ii. Children institutions should ensure proper functioning, availability of qualified staff mental health professionals, and conformity with the provision of the law in force should be done. The childcare Institution and its authority should be made accountable and answerable for any loss thereof.

iii. There should be a trained judge in the Juvenile Court who can recognize the educational, social, and treatment needs of the children in crisis.

iv. Training and Counselling sessions should be imported to the children So that they can develop their interests and skill by which they can seek jobs and livelihood.

v. Orientation courses, seminars, and awareness programs should be organized about psychological and socio-cultural determinants and the relation between delinquent behavior and mental health issues.


It be worthy to quote “Qorianka Kilcher”, “ I think its important for us as a society to remember that the youth within the juvenile justice system are, most of the time, youths who simply haven’t had the right mentors and supporters around them because of circumstance beyond their control”. Although the increasing rates in crimes of the juvenile are a very concerning issue, there is a huge difference between when children perform any crime their mental state and when an adult commits any crime. As in every act which was enacted by the Indian government, their main motive is to create the opportunity for the juvenile, to proceed ahead to create an egalitarian society of higher order, etc. The bill passed by the Lok Sabha namely the juvenile justice (care and protection of children) bill, 2015 is considered to be extremely progressive legislation and the perfect implementation of this law will further add the effectiveness of the law. Although, In this law, the implementation is a very serious concern, In the case of Sampurna Behrua Vs. Union of India (8), the Hon’ble court issued a direction to be complied with by the High Courts and other authorities. In that various direction was related to registration of proceeding on its own by the High Courts for the effective implementation of the juvenile justice (care and protection of children) bill, 2015.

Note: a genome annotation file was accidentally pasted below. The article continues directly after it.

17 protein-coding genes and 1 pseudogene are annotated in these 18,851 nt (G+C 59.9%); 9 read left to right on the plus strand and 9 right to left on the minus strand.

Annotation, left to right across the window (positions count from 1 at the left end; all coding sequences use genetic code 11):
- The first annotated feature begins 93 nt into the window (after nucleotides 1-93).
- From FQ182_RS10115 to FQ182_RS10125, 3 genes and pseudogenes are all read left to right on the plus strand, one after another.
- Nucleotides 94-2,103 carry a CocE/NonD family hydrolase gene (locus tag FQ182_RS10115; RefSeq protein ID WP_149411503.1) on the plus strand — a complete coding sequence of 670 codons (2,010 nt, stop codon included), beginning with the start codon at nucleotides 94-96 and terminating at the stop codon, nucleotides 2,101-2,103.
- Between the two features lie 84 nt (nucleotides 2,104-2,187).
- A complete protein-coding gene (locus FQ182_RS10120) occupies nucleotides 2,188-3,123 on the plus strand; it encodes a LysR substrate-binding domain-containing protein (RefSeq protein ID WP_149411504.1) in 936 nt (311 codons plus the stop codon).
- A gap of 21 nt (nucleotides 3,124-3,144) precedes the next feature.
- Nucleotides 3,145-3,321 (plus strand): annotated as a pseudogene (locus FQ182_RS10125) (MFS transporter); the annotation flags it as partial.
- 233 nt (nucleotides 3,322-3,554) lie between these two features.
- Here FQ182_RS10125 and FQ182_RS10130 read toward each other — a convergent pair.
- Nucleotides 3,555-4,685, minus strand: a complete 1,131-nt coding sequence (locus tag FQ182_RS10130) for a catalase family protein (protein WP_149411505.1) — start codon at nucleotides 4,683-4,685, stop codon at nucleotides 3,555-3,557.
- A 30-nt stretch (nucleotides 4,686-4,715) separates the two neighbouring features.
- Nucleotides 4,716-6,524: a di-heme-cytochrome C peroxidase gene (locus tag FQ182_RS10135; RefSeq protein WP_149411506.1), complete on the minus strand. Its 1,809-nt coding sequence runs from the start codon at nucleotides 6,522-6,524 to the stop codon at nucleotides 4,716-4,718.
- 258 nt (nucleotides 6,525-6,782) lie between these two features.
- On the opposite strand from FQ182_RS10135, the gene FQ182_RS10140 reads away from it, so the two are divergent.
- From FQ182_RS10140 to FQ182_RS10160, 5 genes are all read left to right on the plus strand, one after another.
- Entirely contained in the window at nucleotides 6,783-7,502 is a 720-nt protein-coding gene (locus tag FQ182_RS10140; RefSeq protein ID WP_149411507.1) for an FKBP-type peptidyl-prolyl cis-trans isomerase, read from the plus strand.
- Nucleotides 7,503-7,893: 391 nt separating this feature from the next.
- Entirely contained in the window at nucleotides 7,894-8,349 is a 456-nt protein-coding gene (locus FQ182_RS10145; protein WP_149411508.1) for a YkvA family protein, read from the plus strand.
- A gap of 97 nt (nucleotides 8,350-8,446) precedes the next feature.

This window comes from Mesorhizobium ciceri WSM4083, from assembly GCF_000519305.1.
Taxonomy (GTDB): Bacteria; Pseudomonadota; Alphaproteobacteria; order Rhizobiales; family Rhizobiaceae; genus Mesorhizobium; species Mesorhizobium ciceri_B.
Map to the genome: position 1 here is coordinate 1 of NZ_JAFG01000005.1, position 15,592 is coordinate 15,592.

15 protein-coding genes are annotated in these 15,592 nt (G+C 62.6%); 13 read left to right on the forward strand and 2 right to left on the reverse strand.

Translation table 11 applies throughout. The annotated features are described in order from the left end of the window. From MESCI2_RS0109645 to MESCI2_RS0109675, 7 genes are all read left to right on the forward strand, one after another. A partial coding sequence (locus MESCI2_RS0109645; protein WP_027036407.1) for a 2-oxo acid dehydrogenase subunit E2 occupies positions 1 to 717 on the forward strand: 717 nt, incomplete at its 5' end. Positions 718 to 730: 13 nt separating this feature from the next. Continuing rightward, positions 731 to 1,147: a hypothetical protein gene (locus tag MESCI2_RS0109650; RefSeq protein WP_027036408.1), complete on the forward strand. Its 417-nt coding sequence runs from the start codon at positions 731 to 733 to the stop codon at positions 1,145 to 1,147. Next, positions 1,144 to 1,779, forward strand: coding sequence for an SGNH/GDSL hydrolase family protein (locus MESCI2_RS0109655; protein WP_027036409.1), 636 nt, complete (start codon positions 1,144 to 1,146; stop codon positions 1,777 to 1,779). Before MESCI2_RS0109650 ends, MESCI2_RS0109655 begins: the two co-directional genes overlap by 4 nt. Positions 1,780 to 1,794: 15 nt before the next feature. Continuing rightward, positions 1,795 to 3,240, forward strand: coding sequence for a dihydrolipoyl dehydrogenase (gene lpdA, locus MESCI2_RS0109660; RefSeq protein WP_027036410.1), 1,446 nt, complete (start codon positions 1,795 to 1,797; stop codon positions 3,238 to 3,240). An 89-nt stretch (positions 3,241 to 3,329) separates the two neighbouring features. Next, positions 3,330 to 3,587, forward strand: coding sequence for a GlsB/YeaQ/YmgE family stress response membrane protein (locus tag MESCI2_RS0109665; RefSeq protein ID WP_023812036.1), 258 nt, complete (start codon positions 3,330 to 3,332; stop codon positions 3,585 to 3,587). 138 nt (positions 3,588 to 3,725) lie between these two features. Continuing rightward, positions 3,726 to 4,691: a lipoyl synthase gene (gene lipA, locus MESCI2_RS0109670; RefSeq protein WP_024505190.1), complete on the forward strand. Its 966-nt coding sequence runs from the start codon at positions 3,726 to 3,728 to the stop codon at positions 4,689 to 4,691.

However every nation has Juvenile Justice Act, and they likewise had amended it to make it more specific and modern yet they should have properly implemented it. Society must also support the government to decrease juvenile crime.

There have been specifications made regarding the juveniles, who are between the age of 16 to 18 years under Section- 15 of the Act, any child who comes under the given age category and commits heinous offences may be tried as an adult. But to determine this, a ‘ preliminary assessment’ to assess the child’s mental, physical capacity, is he/ she is mature enough to understand the consequences of the offence, etc should be conducted by Juvenile Justice Board.

The post REFORMING THE JUVENILE JUSTICE SYSTEM appeared first on The Daily Guardian.